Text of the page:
The New Wave of Student Activism

One of the interesting aspects of what’s being happening at some colleges and universities recently in social activism, and that I think bodes ill for the system maintaining the status quo is that not since the 1960s have we seen a student population more conscious of its own social, economic, and political power. Now admittedly, sometimes this power is misused or channeled into non-productive avenues, but when brought to bear on social justice issues it is extremely difficult for the system to deal with. Students are a unique group of youth. Youth in general have more energy and more time to bring to bear on activism. Students are even more unique in that often they are economically more secure than typical youth, and they are uncommitted socially and personally (often unmarried, not a parent, not tied yet to permanent employment or social status). In the 70s and 80s particularly there was a systemic attempt to buy off students with material things. Fast food on campus, arenas, student centers, plush dorms and other things all design to focus students specifically on the campus and campus life and to eliminate any need they might have (beyond sanctioned, official “service learning” ventures) to wander off campus and particularly into communities of color and so forth. There were many myths disseminated at the institutions about the safety of wandering into such “strange” places. This was to counteract the 60s which began with students sitting in at lunch counters and going to jail. The trade the system offered was a promise of the benefits of the empire and some sneak peeks in college to buy off students into passivity and apathy. Universities moved to restrict free speech into tiny zones and small windows of time and extended their authority to punish off campus behavior. What has changed is that it looks like the Faustian bargain is no longer as attractive. Increasingly students are being forced to see, even on their own campuses, the incongruities between the rhetoric and the reality. As long as the wall of discrimination and violence and sexual assault and other things were outside, the ruse worked. Now that campus police are beating on students, now that on campus various organizations are known to be running institutions of prejudice and sexual misconduct, now that students see the bifurcation of punishment to and concern for some as opposed to others, now that campuses are becoming the place for acts of terrorism and gun fanatics who think even more guns is he solution, now that the lessons of the classroom have come to campus itself, students are beginning to arise and the system is absolutely not prepared since repression, as in the 60s, only makes it worse and negotiation threatens to spin into a larger, undesired negotiation of relationships in the society as a whole (the way campus “bled” into the whole antiwar, pro-love, antidiscrimination move of the 60s). I watched youth apathy really take hold in the 90s as thousands took the bargain. But I am watching it gradually collapse and as a student activist myself I for one, say good riddance.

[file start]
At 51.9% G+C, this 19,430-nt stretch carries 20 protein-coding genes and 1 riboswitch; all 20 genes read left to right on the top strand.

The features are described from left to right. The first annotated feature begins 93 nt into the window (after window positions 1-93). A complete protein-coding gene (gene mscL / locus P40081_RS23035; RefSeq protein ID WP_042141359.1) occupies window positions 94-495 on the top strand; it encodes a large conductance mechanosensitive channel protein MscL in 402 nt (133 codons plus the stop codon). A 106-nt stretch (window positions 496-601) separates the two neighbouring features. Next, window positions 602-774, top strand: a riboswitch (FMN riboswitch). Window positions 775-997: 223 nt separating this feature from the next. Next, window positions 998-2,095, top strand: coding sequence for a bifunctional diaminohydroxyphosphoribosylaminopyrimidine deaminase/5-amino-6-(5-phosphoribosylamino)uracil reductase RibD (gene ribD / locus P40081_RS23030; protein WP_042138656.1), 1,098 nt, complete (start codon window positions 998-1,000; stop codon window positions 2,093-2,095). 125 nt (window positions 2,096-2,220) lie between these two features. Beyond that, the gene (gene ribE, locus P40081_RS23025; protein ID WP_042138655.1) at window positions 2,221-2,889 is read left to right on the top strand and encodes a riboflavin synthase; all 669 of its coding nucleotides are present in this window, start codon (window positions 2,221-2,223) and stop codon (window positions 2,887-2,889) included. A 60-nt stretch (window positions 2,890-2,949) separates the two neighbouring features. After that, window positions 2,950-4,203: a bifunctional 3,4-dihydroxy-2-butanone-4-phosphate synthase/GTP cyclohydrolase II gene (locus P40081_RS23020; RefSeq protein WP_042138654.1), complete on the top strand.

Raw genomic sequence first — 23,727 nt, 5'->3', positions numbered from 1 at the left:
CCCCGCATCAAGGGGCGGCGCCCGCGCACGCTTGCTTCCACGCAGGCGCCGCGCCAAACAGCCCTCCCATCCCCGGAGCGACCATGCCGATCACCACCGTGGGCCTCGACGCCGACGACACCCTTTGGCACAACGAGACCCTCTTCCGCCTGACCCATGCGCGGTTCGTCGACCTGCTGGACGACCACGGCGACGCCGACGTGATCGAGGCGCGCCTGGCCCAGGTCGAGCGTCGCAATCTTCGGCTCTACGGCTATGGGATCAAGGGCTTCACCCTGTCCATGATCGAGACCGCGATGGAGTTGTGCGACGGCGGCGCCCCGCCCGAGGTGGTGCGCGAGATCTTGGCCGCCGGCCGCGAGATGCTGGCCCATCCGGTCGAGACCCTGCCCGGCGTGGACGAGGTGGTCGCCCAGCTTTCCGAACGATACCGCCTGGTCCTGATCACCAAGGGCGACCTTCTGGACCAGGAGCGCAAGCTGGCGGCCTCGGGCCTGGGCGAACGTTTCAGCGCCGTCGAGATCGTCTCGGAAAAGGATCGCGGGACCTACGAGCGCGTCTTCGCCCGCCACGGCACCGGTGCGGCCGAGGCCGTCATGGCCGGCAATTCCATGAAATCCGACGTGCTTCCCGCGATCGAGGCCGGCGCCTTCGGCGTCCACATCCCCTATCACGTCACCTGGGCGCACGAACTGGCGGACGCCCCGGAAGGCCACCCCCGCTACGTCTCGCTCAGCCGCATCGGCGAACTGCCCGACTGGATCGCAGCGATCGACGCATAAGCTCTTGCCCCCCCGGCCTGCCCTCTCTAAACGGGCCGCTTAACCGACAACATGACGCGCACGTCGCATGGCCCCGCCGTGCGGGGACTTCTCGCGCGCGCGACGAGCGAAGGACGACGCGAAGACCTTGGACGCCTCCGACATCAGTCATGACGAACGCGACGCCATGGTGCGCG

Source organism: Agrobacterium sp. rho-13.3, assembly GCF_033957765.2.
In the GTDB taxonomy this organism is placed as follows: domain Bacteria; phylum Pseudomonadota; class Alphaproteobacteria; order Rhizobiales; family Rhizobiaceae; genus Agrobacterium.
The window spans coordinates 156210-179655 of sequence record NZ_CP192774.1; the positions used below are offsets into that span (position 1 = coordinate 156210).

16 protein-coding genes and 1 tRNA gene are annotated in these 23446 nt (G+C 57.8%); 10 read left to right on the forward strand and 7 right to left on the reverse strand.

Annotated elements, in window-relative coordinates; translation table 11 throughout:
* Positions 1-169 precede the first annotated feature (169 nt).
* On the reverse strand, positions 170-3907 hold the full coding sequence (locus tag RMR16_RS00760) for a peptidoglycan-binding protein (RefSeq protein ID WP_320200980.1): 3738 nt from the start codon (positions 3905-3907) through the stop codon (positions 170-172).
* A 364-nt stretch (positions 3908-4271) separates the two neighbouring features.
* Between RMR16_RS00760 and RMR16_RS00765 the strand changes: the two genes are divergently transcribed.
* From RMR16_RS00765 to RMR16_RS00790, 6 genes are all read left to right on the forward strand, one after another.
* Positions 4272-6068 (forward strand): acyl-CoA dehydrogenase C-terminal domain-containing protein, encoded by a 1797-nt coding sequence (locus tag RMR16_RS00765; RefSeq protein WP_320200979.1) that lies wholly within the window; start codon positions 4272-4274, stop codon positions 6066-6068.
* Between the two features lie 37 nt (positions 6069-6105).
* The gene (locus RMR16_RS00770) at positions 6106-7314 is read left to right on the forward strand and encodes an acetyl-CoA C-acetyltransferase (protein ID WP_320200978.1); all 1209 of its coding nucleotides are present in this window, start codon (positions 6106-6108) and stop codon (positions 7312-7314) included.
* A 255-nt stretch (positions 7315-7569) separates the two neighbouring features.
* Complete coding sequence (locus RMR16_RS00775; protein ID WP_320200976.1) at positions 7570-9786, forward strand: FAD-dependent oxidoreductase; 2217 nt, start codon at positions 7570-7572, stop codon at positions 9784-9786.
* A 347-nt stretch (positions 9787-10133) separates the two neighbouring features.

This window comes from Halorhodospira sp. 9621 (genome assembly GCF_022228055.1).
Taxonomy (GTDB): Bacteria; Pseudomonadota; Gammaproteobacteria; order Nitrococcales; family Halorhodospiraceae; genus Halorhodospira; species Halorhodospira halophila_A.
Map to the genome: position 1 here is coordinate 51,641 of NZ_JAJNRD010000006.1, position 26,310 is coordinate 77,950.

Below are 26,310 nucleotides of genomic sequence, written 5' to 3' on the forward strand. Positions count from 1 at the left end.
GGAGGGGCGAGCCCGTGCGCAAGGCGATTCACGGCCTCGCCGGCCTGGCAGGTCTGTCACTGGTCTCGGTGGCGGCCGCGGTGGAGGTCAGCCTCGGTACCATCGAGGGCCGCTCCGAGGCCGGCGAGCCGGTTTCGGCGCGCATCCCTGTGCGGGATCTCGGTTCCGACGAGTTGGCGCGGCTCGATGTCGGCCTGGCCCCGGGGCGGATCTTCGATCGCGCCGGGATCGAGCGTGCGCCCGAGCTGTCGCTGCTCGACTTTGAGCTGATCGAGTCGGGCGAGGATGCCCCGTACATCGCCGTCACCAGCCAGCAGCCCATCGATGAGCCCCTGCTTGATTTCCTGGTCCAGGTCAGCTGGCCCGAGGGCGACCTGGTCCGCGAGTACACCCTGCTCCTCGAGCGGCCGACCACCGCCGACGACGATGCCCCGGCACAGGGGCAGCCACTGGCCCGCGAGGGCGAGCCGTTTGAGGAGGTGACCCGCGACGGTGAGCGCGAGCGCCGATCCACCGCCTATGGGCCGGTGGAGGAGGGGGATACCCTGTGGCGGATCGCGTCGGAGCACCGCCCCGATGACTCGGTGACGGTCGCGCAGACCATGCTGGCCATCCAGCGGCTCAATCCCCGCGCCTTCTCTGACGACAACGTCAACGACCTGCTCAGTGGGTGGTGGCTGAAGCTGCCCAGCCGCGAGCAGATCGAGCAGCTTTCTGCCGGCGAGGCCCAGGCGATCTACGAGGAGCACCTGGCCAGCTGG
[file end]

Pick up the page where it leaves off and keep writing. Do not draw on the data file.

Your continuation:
Case in point. apparently some administrators were running around at my own institution trying to put together some dialogue concerning Greek organizations and discrimination. Now to my knowledge, we have not had any overt incidents or allegations driving this concern. This is little more than a directed pre-emptive strike. My understanding is that of particular concern was getting Afrikan organizations to participate in this activity. The funny part was that at the end you were supposed to make a list of thing you could do to make the campus more open to inclusion and then that letter would be mailed to you later, I guess so you could give yourself a self-check. Really? What happened at the University of Oklahoma was not really sociologically surprising or new or unusual and this kind of behavior is endemic to the system as a whole. Administrators know this because many of them are card carrying members of these organizations and so are their children. The purpose of the panic and the meetings is connected to the fact that one of the “family secrets” of the system on campuses is now out unexpectedly and so the system does what it does. It tries first to pretend this is some unusual case. Not so. When that fails it goes into crisis mode and everyone needs to have a discussion about discrimination in their Greek organizations. You know how Obama invited the officer to the White House for a beer? A chat is not systemic change and nobody is really being fooled by what is a thinly veiled crises management strategy. I have a simpler idea. How about a permanent no-tolerance policy?. Your organization gets caught engaging as an organization in encouraging prejudice and discrimination and/or sexual assault, you are permanently banned from campus, your members expelled, period. Not much to talk about. The conversations now being forcibly staged across the country are designed to preclude real punitive measures being taken. This is why I found the action of President Boren so bold. He will likely get sued and lose, but sometimes you lose when you do the right thing. It’s like what police chiefs need to do for runaway officers. Fire them. Even if you lose on appeal. You teach the lesson that you will stand for what’s right. Universities are due for a crude and rude awakening in the US, because they tend to be agents of the status quo while teaching the ideology of change. At some point, the center will not hold. And they are beginning to recognize that not all of their charges see themselves as children or sheep. Thank the Lord for that.


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